Indian vegetarian cooking, but also the Vedic art of eating, which nourishes both
the soul and the body and mind.
The first four chapters discuss Vedic philosophy and vegetarianism with
corroborations from classical and modern science, religion, and ethics.
The next three chapters talk about the meal itself: the utensils used for
cooking, dishes that go well together, and everything else you might need to
know about preparing, serving, and eating an Indian meal.
Then come 130 kitchen-tested recipes. Although this is only a fraction of
the thousands of possibilities offered by the Vedic culinary tradition, these
recipes, chosen for their diversity as well as their ease of preparation, give an
idea of the vastness of Vedic cooking. The recipes were contributed by the best
cooks in the Hare Krsna movement, some of whom were taught by Srila
The appendixes include a glossary, conversion tables, advice on where to get
essential ingredients, and addresses of Hare Krsna centers, where you can sample
the recipes in this book.
To be fully appreciated, Vedic cooking must be understood in the context of
Vedic culture. The word Vedic comes from the Sanskrit word veda, meaning
"absolute knowledge." The ancient Sanskrit scriptures of India are known as the
Vedic scriptures, or the Vedas, because they present knowledge of the Absolute.
The Vedic culture of ancient India, based on these scriptures, Is still followed by
many people today.
According to the Vedas, a human being is meant to realize his true identity
as an eternal servant of God. This Vedic understanding begins with the knowledge
that we are not our temporary material bodies but the eternal spiritual souls
within our bodies. Because we mistake ourselves for material beings, we suffer,
though by constitution we are eternal, full of knowledge, and blissful. The process
of reviving our original, joyful consciousness and awakening our dormant love for
God is called bhakti-yoga, or Krsna consciousness.
The name "Krsna" has a special significance. Even though there is one God,
people call Him by different names, each name describing an aspect of His
personality. But there is a name given in the Vedas that expresses the sum total
of God's infinite characteristics. That all-encompassing name is Krsna, which
means "infinitely attractive."
The Vedas are a treasure-house of knowledge about Krsna and our eternal
relationship with Him. They differ from the other scriptures of the world in that
they describe God's personal features in great detail in order to awaken our love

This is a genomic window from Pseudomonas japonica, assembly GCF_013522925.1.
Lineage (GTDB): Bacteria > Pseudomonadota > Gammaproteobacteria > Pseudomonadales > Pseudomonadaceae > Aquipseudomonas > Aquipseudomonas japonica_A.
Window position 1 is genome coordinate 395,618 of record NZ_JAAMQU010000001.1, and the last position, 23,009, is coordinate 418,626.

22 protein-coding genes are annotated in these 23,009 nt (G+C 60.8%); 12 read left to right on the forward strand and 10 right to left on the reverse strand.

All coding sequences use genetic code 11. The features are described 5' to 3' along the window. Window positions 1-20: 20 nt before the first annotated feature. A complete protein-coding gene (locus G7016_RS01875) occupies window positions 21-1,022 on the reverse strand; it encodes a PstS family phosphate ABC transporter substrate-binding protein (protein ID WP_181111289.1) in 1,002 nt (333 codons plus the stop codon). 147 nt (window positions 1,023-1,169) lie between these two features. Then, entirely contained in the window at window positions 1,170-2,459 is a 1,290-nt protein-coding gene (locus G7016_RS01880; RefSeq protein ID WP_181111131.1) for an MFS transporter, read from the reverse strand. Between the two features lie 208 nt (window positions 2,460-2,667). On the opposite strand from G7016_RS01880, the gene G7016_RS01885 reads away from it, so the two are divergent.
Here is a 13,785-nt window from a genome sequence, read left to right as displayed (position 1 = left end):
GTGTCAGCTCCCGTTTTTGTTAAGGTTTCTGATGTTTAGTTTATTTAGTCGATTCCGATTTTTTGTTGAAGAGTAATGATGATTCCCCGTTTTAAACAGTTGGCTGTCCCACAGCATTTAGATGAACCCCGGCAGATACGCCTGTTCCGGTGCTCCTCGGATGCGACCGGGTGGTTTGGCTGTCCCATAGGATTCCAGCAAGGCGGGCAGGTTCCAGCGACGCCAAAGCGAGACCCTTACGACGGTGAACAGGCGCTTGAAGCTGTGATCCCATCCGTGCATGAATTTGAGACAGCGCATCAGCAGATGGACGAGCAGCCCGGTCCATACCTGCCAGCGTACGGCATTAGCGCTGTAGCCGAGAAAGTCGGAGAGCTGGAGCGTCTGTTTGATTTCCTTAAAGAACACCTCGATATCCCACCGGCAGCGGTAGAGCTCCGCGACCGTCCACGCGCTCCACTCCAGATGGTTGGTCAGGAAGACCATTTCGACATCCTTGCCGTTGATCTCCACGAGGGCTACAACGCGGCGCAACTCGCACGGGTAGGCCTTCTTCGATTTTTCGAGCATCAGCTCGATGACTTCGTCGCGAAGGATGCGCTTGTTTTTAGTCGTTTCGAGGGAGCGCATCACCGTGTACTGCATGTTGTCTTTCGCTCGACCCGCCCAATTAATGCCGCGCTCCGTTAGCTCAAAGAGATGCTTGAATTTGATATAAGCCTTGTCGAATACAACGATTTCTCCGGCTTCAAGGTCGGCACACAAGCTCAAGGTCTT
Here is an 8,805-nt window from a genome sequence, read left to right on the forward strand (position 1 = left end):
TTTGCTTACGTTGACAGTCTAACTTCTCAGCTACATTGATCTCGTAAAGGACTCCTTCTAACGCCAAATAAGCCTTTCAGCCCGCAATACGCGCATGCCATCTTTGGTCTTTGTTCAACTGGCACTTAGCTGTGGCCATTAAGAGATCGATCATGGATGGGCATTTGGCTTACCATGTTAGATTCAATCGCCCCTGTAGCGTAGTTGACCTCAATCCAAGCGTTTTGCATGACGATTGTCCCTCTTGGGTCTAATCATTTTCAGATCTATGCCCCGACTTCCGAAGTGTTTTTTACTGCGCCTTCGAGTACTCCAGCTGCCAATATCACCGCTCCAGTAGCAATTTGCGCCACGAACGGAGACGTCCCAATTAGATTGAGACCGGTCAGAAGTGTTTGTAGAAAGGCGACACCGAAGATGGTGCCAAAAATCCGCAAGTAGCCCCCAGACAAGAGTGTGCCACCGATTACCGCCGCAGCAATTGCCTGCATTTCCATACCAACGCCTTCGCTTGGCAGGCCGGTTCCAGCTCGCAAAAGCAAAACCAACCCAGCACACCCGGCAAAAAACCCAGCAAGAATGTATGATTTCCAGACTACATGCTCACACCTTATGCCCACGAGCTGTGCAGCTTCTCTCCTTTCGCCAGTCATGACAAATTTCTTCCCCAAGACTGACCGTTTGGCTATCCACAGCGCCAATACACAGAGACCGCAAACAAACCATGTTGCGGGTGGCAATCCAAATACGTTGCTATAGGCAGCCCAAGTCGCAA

for Him, and the ways in which we can express this love in everything we do.
This is India’s gift to the world: a culture that unites all fields of human endeavor
with the spiritual perfection often thought to be the exclusive property of recluse
meditators. Indeed, in Vedic culture Krsna consciousness permeates every aspect
of life: not only art, music, architecture, and literature, but cooking and eating
What distinguishes Vedic cooking from other types of cooking is the cook's
spiritual consciousness, his awareness that he is preparing an offering for God. In
most religious systems, people ask God to give them their daily bread, but the
devotee of Krsna offers the daily bread to God as an expression of love for Him.
And God reciprocates. In the Bhagavad-gita, one of the Vedic scriptures, Lord
Krsna says that He accepts a vegetarian offering, be it no more than a leaf or a
fruit, or a glass of water, if it is presented with devotion, and out of His
inconceivable mercy He spiritualizes the offering by personally tasting it. What
was ordinary food then becomes Krsna-prasada, the mercy of Lord Krsna. And
what would have been ordinary eating becomes worship, a loving exchange with
The effect of eating prasada is different from that of eating food cooked
merely for profit, for the pleasure of the tongue, or even for survival. We think
about a lot of things when we cook, but pleasing God isn’t usually one of them.
And when food is cooked without God consciousness, the materialistic thoughts
of the cook subtly affect whoever eats it. But when we eat prasada, food cooked
with devotion to God and offered to Him in love, our hearts become purified.
Mukunda Gosvami, one of the present spiritual masters of the Hare Krsna
movement, has said, "If you eat ordinary food, you simply develop lusty desires
to enjoy this material world; if you eat prasada, you increase your love of God with